A marvelous depiction of the animalic naughtiness orange blossom absolute can evoke, because it’s the kind of floral that might signify sunshine and gauzy gowns in one moment and then, used to full effect, veritably snarls with sensuality the next. Similar to the narcotic addictiveness of jasmine and perhaps with something of tuberose’s potency – orange blossom nonetheless posesses none of that cold, grandiose standoffishness of some white florals: it radiates warmth all the way.


Master Perfumer Alberto Morillas associates the scent of orange blossom with his birthplace of Seville, and something of a signature of his is the way he infuses sunshine into the fragrances he composes – a sparkling play of light that captures dappled shadows juxtaposed with the radiance for an extra sense of depth.

‘I’m from Seville, and really when I’m creating a fragrance, all my emotion goes back to my home,’ Alberto told me, when talking about his own house of Mizensir and the inspiration for Solar Blossom. ‘You have the sun, you have the light and the water – always a fountain in the middle of the square – and “solar” means your soul is being lifted upwards, you’re looking up from the cool shade of a courtyard to the sun, so powerful, above.’

Oh, how we need that bottled sunshine as the summer fades and we sense autumn flitting, just out of sight; an almost imperceptible shifting of the light that harkens misty morning and bejwelled spiderwebs and the sudden need for an extra layer.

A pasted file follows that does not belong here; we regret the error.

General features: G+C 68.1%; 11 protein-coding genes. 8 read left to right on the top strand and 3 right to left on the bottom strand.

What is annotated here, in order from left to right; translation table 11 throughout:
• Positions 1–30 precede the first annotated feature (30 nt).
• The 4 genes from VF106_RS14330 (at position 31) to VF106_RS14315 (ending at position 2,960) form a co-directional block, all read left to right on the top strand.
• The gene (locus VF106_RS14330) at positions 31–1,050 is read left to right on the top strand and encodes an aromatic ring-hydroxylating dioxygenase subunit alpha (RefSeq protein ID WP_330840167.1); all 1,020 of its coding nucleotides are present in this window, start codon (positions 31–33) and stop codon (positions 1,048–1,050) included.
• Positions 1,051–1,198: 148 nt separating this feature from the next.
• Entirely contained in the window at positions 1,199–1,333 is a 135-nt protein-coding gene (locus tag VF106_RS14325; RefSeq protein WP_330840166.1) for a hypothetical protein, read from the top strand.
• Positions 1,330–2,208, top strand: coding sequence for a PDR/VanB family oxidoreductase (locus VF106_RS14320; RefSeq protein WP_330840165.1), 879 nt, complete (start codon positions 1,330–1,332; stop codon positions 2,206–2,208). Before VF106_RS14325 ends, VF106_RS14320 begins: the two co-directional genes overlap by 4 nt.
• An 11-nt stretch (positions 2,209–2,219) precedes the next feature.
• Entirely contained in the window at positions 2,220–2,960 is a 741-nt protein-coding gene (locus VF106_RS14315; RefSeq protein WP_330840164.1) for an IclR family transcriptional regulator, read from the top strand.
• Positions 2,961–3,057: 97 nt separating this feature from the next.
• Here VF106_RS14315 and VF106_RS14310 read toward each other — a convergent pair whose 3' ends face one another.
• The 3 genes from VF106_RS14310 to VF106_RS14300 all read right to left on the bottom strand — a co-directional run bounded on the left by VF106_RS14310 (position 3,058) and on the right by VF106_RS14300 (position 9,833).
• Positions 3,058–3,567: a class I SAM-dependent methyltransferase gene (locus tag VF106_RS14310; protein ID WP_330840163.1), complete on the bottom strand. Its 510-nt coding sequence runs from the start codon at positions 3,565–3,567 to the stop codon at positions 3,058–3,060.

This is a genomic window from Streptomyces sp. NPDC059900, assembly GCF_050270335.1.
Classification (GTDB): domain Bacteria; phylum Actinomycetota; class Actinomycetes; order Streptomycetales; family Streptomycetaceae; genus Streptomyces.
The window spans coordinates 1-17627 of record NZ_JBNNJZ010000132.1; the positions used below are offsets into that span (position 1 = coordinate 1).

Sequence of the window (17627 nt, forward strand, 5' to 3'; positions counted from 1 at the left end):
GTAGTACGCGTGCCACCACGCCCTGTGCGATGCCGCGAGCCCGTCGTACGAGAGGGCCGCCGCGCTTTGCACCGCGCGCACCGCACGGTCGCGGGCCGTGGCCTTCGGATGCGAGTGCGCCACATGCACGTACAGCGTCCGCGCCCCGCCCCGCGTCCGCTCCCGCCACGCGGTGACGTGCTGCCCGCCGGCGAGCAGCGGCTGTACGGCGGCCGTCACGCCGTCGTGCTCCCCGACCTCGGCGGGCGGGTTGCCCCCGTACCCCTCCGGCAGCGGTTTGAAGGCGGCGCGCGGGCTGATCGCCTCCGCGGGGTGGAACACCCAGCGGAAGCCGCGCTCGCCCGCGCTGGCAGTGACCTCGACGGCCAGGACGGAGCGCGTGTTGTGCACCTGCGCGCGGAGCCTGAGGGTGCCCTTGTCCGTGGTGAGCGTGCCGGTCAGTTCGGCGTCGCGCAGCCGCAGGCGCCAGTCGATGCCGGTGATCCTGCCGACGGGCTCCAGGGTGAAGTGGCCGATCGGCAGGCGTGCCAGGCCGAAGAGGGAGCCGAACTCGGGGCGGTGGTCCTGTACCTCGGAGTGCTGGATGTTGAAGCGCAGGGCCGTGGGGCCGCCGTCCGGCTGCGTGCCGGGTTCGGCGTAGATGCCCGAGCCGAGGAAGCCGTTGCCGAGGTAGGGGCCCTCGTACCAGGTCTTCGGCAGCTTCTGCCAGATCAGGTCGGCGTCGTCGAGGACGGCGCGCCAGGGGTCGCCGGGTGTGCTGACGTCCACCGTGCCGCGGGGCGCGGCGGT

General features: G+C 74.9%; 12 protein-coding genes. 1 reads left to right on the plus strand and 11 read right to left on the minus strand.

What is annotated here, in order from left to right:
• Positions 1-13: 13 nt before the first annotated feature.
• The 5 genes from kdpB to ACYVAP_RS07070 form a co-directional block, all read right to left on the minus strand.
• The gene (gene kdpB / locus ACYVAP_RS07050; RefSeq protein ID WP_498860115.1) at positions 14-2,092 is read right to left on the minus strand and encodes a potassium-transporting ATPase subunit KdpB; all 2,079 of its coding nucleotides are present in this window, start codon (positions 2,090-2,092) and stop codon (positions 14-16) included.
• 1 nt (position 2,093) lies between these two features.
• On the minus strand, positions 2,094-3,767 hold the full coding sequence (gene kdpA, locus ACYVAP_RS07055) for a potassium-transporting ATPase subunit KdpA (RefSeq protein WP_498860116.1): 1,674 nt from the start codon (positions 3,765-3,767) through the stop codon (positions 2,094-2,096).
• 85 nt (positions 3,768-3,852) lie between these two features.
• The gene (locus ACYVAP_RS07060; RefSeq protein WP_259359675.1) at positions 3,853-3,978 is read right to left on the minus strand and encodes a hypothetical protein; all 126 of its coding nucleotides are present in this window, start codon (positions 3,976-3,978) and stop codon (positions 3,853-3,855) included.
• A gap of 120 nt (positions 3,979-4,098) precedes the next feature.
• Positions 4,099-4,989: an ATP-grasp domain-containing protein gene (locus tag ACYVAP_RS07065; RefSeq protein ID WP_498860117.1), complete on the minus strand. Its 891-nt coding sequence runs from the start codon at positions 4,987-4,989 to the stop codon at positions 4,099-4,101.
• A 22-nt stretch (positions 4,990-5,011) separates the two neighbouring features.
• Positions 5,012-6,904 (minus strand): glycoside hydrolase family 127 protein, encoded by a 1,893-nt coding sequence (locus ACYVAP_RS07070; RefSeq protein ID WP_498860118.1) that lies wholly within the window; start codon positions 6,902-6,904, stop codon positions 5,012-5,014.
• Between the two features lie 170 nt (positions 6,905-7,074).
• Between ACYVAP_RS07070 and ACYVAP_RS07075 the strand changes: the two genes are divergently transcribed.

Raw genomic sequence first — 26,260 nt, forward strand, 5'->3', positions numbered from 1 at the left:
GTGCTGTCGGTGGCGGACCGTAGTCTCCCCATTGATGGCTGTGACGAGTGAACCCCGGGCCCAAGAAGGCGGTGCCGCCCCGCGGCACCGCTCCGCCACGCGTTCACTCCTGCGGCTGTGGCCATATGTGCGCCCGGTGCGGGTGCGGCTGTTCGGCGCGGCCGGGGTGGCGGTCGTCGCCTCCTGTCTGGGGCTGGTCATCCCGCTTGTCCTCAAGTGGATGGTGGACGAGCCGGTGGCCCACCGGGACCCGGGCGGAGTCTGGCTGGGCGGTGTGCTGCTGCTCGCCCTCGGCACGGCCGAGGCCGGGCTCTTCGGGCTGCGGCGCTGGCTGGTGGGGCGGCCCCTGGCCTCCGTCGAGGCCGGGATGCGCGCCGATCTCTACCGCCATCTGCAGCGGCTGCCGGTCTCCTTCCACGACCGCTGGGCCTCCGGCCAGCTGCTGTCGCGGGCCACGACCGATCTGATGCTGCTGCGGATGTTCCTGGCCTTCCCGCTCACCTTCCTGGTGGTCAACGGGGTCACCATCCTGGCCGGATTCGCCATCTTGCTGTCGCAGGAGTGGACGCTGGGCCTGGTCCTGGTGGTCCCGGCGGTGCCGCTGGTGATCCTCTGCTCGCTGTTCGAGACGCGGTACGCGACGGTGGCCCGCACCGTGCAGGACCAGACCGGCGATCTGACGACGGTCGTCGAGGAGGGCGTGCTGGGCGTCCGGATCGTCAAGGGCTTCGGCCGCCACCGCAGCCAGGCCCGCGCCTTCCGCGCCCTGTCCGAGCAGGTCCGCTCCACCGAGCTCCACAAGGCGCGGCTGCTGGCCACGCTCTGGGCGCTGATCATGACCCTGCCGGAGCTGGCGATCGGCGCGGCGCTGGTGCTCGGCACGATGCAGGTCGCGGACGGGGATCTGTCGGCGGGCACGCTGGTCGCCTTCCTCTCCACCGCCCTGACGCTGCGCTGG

Why not try some of these light-filled fragrances to swathe you in warmth and help you huddle against the oncoming gloom? I love wearing them year-round, to remind me those sunny days will come again, and to bring an immediate smile every time you spray. And I have arranged them in descending order to showcase the spectrum of orange blossom: from sparkling to the downright depraved…

Mizensir Solar Blossom Luminescent, life-affirming, a shady Sevillian courtyard with eyes and hearts lifted to the glorious sun, ripples of laughter and birdsong. £175 for 100ml eau de parfum

Sana Jardin Berber Blonde A shimmering haze of Moroccan magic, orange blossom diffused by dusk, a languid sigh of inner contentment. £95 for 100ml (Or try a Sana Jardin Discovery Set of all their fragrances for £30)

Stories By Eliza Grace No.1 Waves of warmth giving way to fig tea sipped beneath the shade of whispering trees, bare feet on sun-warmed flagstones, fingers entwined, forever dancing. £50 for 15ml eau de parfum


Shalimar Soffle d’Oranger A flurry of white petals in the Taj Mahal’s gardens, the creamy warmth of sandalwood swathed skin an embrace you’ll want to prolong throughout the seasons. £79 for 100ml eau de parfum




Maison Francis Kurkdjian APOM Femme A golden halo of comfort, sunshine diffused through honeycombs, your lover’s neck nuzzled, licked, bitten. £150 for 70ml eau de parfum

Serges Lutens Fleur d’Oranger Softly soapy at first, then sultry, writhing with unabashed decadence: a pure heart gone wonderfully awry. £110 for 100ml eau de parfum

L’Artisan Parfumeur Séville à l’Aube The molten wax of church candles delicately dripped on to eager skin as virtue meets vixen. £115 for 100ml eau de parfum

By Suzy Nightingale